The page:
- Designed for Customers and front line customer-facing staff, not just for management
- Focussed on speed to value and positive internal momentum
- Designed with a core foundation (e.g. data, processes) but able to embrace change at the front-end of customer interaction (i.e. devices, apps, social networks etc)
- Delivered in an iterative fashion with constant business involvement
- Open and integratable in nature (often made up of a collection of services rather than a single package)
- Cross-functional in nature, busting through internal silos
- Paid for based on value delivered to the business
Tuesday, 15 January 2013
Most companies invested in CRM software for the first time between 1996 and 2006. That decade saw the CRM boom and bust. Siebel went public in 1996, signed huge multi-million dollar software license deals, peaked at a 45% market share in 2002 and was acquired by Oracle in 2005. The big ERP vendors all entered the market with varying success, Nortel acquired Clarify for $2.1bn in 1999, (before selling for just $200m 2 years later) and Salesforce.com was founded in 1999, winning over 20,000 customers by 2006.
The CRM applications that most companies implemented during that decade of 1996-2006 were predominantly Sales Force Automation solutions and Customer Service /Contact Centre software. Solutions designed to support Industrial Age distribution models of large field sales forces and customer service agents. Many projects failed (analyst estimates range greatly from approximately one to two thirds of projects) and many companies experienced long, painful implementations that rarely achieved the anticipated benefits. As many of the CRM projects were so slow and painful to implement, many companies have retained the solutions that they implemented for far longer than intended and the relics of these systems still power a large part of the customer experience today.
Looking back at the wave of digital change we have seen over the last decade or so, I would pick out 2006 as a tipping point. In 2006 worldwide Internet penetration stood at 15.7% (see http://www.internetworldstats.com/stats.htm). Since 2006 it has more than doubled to over 30%. During the last 6 years we have seen enormous changes in technology and communications. We have seen the mass roll-out of broadband and mobile broadband, an explosion of connected, smart hardware devices like the iPhone (2007), the iPad (2010) and the seemingly unstoppable rise of social networks like Facebook (founded in 2004 but hitting 500m users in 2010 and 1bn in 2012), Twitter (founded in 2006) and GooglePlus (founded in 2011).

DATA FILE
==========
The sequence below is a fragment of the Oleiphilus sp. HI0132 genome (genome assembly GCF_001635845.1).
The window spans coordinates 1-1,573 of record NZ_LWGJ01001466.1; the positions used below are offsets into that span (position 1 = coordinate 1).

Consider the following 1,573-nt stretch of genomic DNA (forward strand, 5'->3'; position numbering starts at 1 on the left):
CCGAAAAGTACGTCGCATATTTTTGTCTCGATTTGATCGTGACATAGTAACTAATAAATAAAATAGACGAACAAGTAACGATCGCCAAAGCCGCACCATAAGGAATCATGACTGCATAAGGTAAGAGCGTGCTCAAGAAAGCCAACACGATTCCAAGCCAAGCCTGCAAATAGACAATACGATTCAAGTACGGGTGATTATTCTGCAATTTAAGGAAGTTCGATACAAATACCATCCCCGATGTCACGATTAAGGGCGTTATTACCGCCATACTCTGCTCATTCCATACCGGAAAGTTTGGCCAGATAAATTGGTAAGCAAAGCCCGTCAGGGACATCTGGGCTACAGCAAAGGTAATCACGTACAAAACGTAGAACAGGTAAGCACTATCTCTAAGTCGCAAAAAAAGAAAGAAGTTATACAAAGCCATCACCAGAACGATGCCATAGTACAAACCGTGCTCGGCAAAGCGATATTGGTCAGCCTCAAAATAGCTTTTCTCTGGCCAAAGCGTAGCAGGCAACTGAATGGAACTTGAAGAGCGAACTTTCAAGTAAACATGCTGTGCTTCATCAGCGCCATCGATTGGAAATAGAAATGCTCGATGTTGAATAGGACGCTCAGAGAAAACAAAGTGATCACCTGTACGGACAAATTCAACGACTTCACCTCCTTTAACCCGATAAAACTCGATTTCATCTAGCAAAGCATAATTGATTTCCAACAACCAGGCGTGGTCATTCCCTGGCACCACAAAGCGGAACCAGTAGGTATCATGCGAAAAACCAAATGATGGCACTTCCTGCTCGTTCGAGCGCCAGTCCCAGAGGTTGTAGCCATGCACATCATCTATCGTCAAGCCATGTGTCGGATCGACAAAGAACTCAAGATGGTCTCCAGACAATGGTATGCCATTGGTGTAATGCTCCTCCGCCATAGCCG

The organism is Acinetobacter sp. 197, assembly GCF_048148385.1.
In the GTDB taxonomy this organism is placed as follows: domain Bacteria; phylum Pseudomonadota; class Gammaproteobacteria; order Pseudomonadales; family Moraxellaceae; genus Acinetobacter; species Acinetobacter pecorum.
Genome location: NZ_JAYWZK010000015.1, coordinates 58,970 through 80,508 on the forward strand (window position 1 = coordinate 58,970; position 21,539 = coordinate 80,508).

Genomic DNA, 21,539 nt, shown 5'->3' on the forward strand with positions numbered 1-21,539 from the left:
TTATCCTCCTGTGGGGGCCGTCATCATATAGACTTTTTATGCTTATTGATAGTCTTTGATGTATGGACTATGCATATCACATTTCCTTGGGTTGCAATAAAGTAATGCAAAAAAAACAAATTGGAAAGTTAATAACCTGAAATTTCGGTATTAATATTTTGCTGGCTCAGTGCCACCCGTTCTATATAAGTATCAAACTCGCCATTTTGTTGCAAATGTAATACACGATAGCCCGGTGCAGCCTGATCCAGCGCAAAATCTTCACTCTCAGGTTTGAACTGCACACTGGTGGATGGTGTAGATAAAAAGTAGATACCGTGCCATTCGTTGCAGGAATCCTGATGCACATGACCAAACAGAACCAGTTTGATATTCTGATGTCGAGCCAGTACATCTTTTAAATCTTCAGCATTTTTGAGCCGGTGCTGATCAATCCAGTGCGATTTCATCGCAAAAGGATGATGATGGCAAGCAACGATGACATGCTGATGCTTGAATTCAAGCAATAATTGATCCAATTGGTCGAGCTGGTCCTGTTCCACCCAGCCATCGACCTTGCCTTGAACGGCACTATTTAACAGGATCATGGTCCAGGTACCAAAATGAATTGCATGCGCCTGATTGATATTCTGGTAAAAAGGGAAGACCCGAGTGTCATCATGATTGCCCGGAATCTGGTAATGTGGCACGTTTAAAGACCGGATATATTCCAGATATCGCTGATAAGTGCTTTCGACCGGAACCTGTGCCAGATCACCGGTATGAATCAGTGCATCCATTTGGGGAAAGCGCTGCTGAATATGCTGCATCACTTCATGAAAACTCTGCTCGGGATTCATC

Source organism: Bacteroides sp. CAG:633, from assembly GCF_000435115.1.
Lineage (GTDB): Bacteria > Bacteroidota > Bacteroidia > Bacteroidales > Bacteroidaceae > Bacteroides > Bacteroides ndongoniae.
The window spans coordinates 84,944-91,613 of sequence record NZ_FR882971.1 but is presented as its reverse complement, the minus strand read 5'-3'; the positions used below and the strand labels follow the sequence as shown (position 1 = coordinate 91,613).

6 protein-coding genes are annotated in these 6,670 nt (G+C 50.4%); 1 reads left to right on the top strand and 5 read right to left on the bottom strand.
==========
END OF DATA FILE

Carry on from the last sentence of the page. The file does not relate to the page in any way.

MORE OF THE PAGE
There is a stark reality here. Most companies invested in CRM for an analogue age, designed to support a predominantly field sales force and contact centre-led distribution model. They invested before worldwide Internet penetration reached critical mass, before any of the digital disruption we see today became main stream and before digital became baked into the distribution model. Hence we now see IT departments in a spin, trying to keep up with increasingly frantic demands from the business and trying to bolt on new applications, services and channels to legacy systems that were simply never designed to be used in the way they are today.
CRM for a digital age has to look different. It cannot be the technology-centric, monolithic disaster that plagued some (but certainly not all) of the previous generation of projects. CRM for a digital age is not any particular software or technology and it will vary greatly from business to business but it is likely to display some of the following characteristics:
The challenge most companies face is one of transition. Shifting not only from legacy CRM technologies, but also from legacy mindsets, procurement models, IT delivery models and of course distribution models. Without question, all of those challenges are difficult, but is it really realistic to continue with a CRM solution designed for an analogue age?